Last Updated on December 11, 2021 by Jim Ferri
French riverboat cruises can be a wonderful vacation experience…
Estimated reading time: 6 minutes
By Marcia Levin
The phrase “barging in France” has a melodic sound. As one who disembarked barely two weeks ago, the word melodic doesn’t even begin to describe the wonderful vacation experience a French barge cruise can be.
This was my second barge experience. The first was on the Thames, from Windsor to Oxford aboard a barge named Actief. That was 15 or 20 years ago and I loved the slow pace, relaxing atmosphere and a chance to explore the countryside.
This year’s version was aboard L’Impressionniste, which cruises France’s Lower Burgundy Canal and is part of the European Waterways fleet of riverboats and barges.
Getting On Board Our French Barge Cruise
Guests arrive in Paris and are a met at a centrally located hotel, the Westminster, where a member of the crew picks up guests and luggage, and in a large Mercedes van drives about three hours to where the riverboat is docked. Champagne and canapés – and a crew of six – greeted the seven of us who were passengers.
The riverboat sailed from Fleurey-sur-Ouche (the word Ouche means “canal” in French). Built as a Dutch cargo barge, it accommodates 12 passengers in a completely modern format.
Cabins are not terribly roomy – actually rather on the small side – but each boasts a bathroom, air conditioning unit, two beds (some doubles are available) and sufficient storage for your six-day French barge cruise.
The inside lounge is modern, reflecting the colors of Impressionist paintings and with comfy leather loungers and rich wood paneling. The comfortable outside deck – complete with hot tub – has a covered area and another open area. And with outstanding terrain passing by: beautiful hills and farmlands of the rich Burgundy countryside, one of the best places to visit in France, there’s much to see and enjoy.
I found most passengers spend time on deck of our riverboat. The Wi-Fi on deck is usually effective for checking news, email, etc. but there are no television sets on board.
Where Our We Going?
The barge covers less than 40 miles on the six-day itinerary. It glides at a slow pace through lock after lock, some 35 en route to Escommes, the termination point before we return to Paris. Some passengers disembark and walk for a few locks before re-boarding, while others cycle (bikes are part of the onboard amenities), and ride from lock to lock.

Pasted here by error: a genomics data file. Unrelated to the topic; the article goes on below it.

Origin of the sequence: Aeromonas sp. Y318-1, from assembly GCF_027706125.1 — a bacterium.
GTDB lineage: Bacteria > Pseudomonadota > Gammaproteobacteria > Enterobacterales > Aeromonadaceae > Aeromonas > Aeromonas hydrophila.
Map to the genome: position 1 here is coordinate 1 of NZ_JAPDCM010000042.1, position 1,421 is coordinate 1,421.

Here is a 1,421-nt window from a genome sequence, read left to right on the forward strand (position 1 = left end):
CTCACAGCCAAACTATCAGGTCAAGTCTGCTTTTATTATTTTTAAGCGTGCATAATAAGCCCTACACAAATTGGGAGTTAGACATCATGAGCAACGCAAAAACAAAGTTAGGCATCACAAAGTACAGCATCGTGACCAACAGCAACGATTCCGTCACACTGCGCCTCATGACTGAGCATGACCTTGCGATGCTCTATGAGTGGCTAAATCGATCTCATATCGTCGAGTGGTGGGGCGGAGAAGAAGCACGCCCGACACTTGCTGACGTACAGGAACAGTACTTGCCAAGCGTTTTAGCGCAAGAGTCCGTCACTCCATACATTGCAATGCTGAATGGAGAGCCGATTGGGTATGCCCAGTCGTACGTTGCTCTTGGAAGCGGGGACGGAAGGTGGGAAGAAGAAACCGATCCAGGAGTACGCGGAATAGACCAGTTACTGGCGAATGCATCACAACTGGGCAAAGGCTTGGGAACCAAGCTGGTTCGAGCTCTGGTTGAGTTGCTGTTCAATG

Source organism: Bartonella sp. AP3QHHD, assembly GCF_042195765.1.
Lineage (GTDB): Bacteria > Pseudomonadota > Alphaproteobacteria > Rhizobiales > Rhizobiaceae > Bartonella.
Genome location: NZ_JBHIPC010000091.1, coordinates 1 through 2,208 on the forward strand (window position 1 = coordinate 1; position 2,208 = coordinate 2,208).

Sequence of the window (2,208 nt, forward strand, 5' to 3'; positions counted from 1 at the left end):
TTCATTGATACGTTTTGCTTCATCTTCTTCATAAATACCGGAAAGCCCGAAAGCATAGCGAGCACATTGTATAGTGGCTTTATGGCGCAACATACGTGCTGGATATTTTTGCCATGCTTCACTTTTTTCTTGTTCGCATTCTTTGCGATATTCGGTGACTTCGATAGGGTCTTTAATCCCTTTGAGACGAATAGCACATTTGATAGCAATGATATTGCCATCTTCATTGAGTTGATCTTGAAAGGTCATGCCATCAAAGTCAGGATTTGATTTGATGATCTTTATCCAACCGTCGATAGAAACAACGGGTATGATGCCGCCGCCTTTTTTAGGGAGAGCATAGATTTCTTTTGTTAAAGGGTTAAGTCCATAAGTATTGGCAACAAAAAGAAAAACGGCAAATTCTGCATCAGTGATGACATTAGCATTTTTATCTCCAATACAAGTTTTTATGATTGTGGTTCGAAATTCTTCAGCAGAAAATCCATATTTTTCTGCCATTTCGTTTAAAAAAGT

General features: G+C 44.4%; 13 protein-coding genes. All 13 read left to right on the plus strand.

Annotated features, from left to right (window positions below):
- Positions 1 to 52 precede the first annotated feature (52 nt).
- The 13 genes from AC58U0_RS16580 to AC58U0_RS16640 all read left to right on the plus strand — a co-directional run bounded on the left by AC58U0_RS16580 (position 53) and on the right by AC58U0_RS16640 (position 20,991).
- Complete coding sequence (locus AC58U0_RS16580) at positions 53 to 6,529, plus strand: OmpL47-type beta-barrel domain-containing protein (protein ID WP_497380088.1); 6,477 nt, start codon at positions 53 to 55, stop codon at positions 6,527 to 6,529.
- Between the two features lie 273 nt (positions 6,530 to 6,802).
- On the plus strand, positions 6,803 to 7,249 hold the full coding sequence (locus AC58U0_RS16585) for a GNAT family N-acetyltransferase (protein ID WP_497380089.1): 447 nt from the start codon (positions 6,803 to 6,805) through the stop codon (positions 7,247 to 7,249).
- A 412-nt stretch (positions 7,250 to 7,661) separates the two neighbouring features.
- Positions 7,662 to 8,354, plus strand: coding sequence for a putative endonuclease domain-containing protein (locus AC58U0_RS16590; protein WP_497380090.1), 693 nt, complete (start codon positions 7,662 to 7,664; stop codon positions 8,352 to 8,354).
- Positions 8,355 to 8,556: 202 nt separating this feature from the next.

Through the course of the week on our French barge cruise we visit Clos de Vougeot, home of the Chevaliers du Tastevin, that has several wine tastings in two scenic, historic towns, and learn the differences between white Burgundys and my fave, the reds. We learn to sniff, swirl and slug it down and leave happy.
We also spend a day touring the charming town of Dijon, capital of Burgundy with a population of about 130,000 – the greater Dijon region of Burgundy encompasses about 250,000.
Another day includes lunch and a tour of the Abbaye de la Bussiere, followed by lunch in the Abbaye’s restaurant. The building is associated with Relais et Chateau and is a four-star property.
Another day we tour Beaune, including the Hotel Dieu Hospice dating back to 1443 and an area winery for another tasting.
And When Do You Eat on French Barge Cruises?
It seems the answer is “all the time” but in truth it is simply WHAT we eat, and the answer to that is magnificent! This is, after all, a French barge cruise.
Breakfast is scheduled from 8 to10 a.m. and includes cooked-to-order eggs, omelets, French toast or buffet style cereals, breads, cheeses, meats, juice and coffee. A bowl of fresh fruit, straight from area farms, is always available as are soft drinks and liquor.
Breads are delightful and our cast of characters show a special fondness for a white bread with poppy seeds.
Lunch is served at 12:30. One of the most popular lunches in the week is actually served buffet style and includes freshly made quiche, cold meats and cheese, salads and dessert. Other lunches include the area specialty, beef bourignon done to perfection.
Dinner are three course affairs: served at 7:30, the meal feature such entrees as beef filet, fish, rack of lamb, chicken, wondrous cheeses and desserts and two options for wine. Each course is served with an explanation from the chef.
Summing Up Our Cruise
French barge cruises are usually all-inclusive experiences. All transportation, tours, meals, liquor, even those bottles of water that can cost up to $3 each on a cruise ship, are included.
Yes, the pace is slow, and French river cruising is not for Type-A personalities who cannot disconnect, relax or enjoy the beauty of the countryside. For anyone else looking for a relaxing, culturally interesting and gastronomically satisfying experience, go barging.
If You Go:
All photos courtesy of European Waterways Ltd unless otherwise noted.